Joel led the Netherlands Philharmonic and the well-prepared DNO chorus in a variable performance that was at times pleasingly ebullient, often too loud, and marred in places with unsure entrances and tempo tugging. The high point of the performance was Manon’s frothy levee and dancing lesson, the low point the Act II Intermezzo, with sawtoothed sforzandi and the tragic depth of a bowl of spilled milk. Uncertainty about tempo could explain why Alessandro Scotto di Luzio made an equivocal impression as the lovers’ ally Edmondo, in spite of his lovely lyric tenor and strong stage presence. In the supporting roles, only booming bass Guillaume Antoine as the Innkeeper and the Sergeant offered worthy support. Alan Coulombe’s Geronte was gruff without being intimidating. Eva Kroon’s Madrigal Singer and her chorus made a striking flock of nuns with outstretched wimples, but sounded thick and out-of-sync.

manonlescaut_017.pngEva-Maria Westbroek as Manon Lescaut and Thomas Oliemans as Lescaut

The nuns, like most other characters, were garbed in the sartorial hyperbole of Federico Fellini’s 1976 film Casanova. Moidele Bickel, who passed away while working on the designs, and Eva Dessecker, encrusted the cast in spendour. They even reproduced specific costumes from the film, such as the gold-and-silver insectoid outfit for the Dancing Master, in which Peter Hoare performed some embarrassingly silly moves. It was not clear how Breth’s tribute to Fellini served the opera, except as a superficial aesthetic glaze. Puccini’s sundry street characters in Act I were transformed into an immobile masked chorus in black. They suggested the clergy, Des Grieux’s designated destiny before fatal attraction intervenes, and also carrion crow waiting to feed on Manon’s corpse. Four acts later, the production had not explored these themes any further. Dance doubles casting Manon as a victim of male violence and other distractions were just more signposts to nowhere. In the meantime, the supposedly entangled lovers circled each other as if they feared contracting the plague. By the time they fell into each other’s arms on the sand dunes, nobody really cared whether they survived or were devoured by scavengers.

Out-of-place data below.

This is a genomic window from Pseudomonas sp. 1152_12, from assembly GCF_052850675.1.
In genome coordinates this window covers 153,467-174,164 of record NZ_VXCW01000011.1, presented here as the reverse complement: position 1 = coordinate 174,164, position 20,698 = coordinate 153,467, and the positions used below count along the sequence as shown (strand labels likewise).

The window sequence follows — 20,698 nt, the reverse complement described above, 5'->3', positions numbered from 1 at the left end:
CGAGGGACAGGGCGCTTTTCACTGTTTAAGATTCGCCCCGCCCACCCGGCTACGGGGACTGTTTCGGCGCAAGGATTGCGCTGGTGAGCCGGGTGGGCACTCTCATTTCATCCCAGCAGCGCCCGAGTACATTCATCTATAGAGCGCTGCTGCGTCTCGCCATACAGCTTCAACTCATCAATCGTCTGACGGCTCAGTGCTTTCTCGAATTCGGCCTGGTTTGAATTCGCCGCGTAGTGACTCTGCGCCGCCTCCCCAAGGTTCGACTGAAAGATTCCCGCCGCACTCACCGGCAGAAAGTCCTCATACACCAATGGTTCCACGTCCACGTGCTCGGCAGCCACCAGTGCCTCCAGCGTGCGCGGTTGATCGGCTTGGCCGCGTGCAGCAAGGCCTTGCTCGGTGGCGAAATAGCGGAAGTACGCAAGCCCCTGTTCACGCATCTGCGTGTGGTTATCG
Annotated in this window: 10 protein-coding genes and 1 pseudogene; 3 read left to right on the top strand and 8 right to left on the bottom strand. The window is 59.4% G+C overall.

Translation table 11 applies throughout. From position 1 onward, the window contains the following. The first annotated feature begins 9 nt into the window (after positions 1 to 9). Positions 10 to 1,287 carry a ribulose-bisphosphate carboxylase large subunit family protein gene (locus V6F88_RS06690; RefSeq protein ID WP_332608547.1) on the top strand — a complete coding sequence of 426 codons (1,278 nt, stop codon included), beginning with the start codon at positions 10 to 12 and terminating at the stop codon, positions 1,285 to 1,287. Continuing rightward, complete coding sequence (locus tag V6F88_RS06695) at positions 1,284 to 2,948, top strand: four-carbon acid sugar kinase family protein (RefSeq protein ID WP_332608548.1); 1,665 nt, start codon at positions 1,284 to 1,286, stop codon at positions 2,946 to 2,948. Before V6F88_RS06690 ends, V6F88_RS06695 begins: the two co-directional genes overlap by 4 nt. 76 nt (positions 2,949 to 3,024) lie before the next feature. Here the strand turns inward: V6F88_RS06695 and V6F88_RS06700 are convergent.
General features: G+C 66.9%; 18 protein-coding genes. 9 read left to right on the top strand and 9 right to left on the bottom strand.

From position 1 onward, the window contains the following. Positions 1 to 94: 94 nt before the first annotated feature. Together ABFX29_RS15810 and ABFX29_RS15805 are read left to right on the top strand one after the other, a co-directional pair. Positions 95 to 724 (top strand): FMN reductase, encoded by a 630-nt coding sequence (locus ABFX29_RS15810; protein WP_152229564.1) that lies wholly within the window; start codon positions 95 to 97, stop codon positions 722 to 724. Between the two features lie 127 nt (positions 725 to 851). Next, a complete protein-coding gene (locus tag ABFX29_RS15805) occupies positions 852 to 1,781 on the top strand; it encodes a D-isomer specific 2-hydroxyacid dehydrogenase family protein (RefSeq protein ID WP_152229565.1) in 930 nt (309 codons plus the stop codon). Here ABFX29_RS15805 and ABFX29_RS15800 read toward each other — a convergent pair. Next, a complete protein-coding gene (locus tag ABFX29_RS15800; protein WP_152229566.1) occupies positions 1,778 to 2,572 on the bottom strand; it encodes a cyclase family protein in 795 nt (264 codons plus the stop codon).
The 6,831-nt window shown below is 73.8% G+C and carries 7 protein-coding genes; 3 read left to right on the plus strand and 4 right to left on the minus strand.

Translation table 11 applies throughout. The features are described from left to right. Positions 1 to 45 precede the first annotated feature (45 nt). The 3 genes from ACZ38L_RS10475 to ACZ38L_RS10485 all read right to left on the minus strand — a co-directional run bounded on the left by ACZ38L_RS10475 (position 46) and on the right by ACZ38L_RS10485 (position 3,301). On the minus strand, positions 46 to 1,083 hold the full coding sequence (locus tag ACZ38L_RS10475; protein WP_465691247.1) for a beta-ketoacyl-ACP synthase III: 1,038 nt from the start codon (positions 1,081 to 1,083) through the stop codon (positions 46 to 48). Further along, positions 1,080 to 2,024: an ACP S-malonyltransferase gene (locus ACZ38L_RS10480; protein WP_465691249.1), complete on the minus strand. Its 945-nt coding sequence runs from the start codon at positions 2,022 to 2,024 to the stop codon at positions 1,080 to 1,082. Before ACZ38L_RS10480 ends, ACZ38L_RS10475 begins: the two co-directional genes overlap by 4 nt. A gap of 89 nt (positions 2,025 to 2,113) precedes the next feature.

Jenny Camilleri


Cast and production information:

Manon Lescaut: Eva-Maria Westbroek; The Chevalier Des Grieux: Stefano La Colla; Lescaut: Thomas Oliemans; Geronte di Ravoir: Alain Coulombe; Edmondo/A Lamplighter: Alessandro Scotto di Luzio; The Innkeeper/Sergeant of the Royal Archers: Guillaume Antoine; The Dancing Master: Peter Hoare; A Captain in the Navy: Lukas Jakobski; A Singer: Eva Kroon. Dutch National Opera Chorus, Netherlands Philharmonic Orchestra. Conductor: Alexander Joel; Director: Andrea Breth; Set Designer: Martin Zehetgruber; Costume Designer: Moidele Bickel † & Eva Dessecker; Make-up: Cécile Kretschmar; Lighting Designer: Alexander Koppelmann. Seen at Dutch National Opera & Ballet, Amsterdam, on Monday, 10th October 2016.